Fairfoul’s Tena is a seductive cypher, also keeping us on our toes. Intelligent and beautiful, Tena is an ambitious businesswoman whose deepest desires run beyond real estate. There’s an edgy desperate housewife vibe and a dark air mystery about her. Did she bewitch Frank into doing her bidding? And Candy’s Bill is a complex combination of affable generosity and raging jealousy. Bill clearly loves his sister Tena very much and would do anything for her, including introducing her to the man who would become her husband (the murdered innkeeper Ben). But what exactly is the nature of that relationship—and are those feelings mutual?

With shouts to the design team for their work on bringing the past and present worlds of this haunting period crime drama to life on the small Village Playhouse stage: Alexis Chubb (set), Livia Pravato-Fuchs (costume), Jamie Sample (lighting) and John Stuart Campbell (sound and music composition). And to director Shepherd for orchestrating the multiple interwoven scenes and relationships as the characters traverse time and place.

Tainted Justice continues at the Village Playhouse until March 24. Advance tickets available online or by calling 416-767-7702. In the meantime, be sure to check out the promo video on the show page, featuring director Victoria Shepherd.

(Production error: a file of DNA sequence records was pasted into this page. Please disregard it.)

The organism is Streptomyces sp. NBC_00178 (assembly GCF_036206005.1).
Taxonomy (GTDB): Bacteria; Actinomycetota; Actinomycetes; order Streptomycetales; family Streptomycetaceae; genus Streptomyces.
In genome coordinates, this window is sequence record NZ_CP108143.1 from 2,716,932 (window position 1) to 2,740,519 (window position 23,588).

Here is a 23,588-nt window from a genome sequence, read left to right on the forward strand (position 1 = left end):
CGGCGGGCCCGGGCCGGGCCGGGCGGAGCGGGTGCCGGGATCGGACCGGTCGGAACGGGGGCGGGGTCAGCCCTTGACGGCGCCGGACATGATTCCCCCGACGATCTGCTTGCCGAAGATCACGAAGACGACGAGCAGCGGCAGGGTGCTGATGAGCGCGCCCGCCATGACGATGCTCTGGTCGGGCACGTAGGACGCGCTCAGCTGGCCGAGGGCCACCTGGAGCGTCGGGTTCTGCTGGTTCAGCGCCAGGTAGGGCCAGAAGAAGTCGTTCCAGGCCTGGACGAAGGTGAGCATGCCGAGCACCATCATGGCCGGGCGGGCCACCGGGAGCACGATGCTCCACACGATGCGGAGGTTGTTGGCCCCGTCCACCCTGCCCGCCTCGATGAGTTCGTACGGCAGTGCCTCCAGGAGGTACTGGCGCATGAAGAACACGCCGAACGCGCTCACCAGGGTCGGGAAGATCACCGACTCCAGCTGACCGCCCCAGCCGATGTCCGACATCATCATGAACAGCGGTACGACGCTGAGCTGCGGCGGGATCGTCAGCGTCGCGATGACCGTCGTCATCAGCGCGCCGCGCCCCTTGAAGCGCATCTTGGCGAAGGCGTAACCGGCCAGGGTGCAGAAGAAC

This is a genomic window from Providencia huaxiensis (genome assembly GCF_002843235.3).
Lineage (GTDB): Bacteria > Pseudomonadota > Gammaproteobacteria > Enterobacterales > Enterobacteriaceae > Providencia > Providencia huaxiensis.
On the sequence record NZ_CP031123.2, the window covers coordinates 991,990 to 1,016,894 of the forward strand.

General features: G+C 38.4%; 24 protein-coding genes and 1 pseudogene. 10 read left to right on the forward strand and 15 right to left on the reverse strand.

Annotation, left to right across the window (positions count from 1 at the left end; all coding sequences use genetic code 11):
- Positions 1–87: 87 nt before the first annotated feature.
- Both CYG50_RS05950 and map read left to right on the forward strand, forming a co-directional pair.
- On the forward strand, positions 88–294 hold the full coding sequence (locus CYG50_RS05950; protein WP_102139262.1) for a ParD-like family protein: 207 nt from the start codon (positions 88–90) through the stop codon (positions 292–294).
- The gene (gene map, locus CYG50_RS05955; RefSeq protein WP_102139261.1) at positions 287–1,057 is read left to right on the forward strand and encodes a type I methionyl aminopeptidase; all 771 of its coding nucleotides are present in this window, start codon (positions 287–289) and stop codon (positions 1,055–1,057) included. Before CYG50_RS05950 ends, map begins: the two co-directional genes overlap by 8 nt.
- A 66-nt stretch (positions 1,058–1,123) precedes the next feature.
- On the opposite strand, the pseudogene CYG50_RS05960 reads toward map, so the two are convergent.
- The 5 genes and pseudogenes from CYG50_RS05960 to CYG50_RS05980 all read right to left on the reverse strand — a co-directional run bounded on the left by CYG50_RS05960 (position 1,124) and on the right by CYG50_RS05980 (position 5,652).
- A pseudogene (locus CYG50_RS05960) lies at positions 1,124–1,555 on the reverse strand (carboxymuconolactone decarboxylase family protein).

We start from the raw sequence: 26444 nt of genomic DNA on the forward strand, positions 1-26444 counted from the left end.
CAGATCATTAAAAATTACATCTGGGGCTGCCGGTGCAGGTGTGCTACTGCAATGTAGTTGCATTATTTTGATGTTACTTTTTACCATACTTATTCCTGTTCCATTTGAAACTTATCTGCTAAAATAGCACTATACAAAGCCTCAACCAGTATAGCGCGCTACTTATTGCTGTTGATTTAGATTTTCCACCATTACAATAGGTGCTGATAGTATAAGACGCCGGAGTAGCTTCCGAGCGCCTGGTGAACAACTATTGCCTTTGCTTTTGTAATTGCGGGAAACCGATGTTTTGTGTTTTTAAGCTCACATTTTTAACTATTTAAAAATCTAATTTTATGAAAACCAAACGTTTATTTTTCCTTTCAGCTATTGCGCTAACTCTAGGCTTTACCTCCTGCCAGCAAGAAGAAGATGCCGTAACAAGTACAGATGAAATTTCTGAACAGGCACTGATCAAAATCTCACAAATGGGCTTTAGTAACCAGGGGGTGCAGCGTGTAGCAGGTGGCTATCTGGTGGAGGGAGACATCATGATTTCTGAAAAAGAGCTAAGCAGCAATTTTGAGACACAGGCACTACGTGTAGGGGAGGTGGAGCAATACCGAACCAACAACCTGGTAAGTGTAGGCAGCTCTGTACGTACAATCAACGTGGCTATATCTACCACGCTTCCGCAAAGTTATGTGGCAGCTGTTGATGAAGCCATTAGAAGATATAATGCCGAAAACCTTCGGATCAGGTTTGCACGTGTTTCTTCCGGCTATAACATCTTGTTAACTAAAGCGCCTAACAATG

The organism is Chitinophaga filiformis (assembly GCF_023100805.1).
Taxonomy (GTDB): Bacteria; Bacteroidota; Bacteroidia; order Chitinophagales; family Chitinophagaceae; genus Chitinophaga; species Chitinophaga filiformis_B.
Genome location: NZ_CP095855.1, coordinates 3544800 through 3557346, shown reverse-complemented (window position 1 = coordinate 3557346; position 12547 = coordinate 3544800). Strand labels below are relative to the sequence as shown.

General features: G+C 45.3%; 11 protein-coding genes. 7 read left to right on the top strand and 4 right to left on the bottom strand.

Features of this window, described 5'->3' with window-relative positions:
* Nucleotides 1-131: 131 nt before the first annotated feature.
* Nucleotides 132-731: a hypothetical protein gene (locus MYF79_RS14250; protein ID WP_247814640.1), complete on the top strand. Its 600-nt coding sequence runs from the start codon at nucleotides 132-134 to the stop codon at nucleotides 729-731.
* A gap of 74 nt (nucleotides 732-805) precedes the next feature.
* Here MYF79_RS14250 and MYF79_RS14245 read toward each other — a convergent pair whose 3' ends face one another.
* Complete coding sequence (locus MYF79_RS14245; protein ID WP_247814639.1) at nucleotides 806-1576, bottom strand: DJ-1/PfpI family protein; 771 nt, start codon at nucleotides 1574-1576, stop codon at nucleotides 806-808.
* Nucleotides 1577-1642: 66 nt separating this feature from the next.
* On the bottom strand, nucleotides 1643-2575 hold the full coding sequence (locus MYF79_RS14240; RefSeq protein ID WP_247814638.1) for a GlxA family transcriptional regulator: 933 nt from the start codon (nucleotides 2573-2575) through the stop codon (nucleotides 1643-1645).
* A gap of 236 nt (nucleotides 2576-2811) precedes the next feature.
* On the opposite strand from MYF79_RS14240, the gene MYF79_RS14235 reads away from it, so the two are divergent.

An exclusive murder mystery weekend gets real in the darkly funny, surprising A Party to Murder

Clockwise from bottom: Trevor Cartlidge, Liam Doherty, Lawrie Hopkinson, Haley Vincent, Michael Hunter & Madeleine Spadafora in A Party to Murder – photo by Dave Fitzpatrick

You are cordially invited to an exclusive murder mystery weekend this Halloween at a secluded upscale cottage at a secret location.

The Village Players are currently running A Party to Murder, by Douglas E. Hughes and Marcia Kash, directed by Rob Woodcock, at their home the Village Playhouse (Bloor St. West, a bit east of Runnymede). It’s the second show of their all-Canadian season; I caught yesterday’s matinee.

We open on a melodramatic Agatha Christie-esque scene of whodunnit, part of a by invitation only game hosted by mystery novelist Charles (Liam Doherty) at Hadfield House, his lush cottage retreat on a private island on Cassandra Lakes, Ontario. The area, we learn, is infamous for its ties to the mysterious case of the Phantom Five, five business titans who went missing 25 years ago.

Among Charles’ guests are business mogul Elwood (Michael Hunter) and his much younger companion McKenzie (Madeleine Spadafora); Valerie (Lawrie Hopkinson) and Henri (Haley Vincent), sisters who’ve inherited their family utility business; and former football star Willy (Trevor Cartlidge), now confined to a wheel chair after a car accident.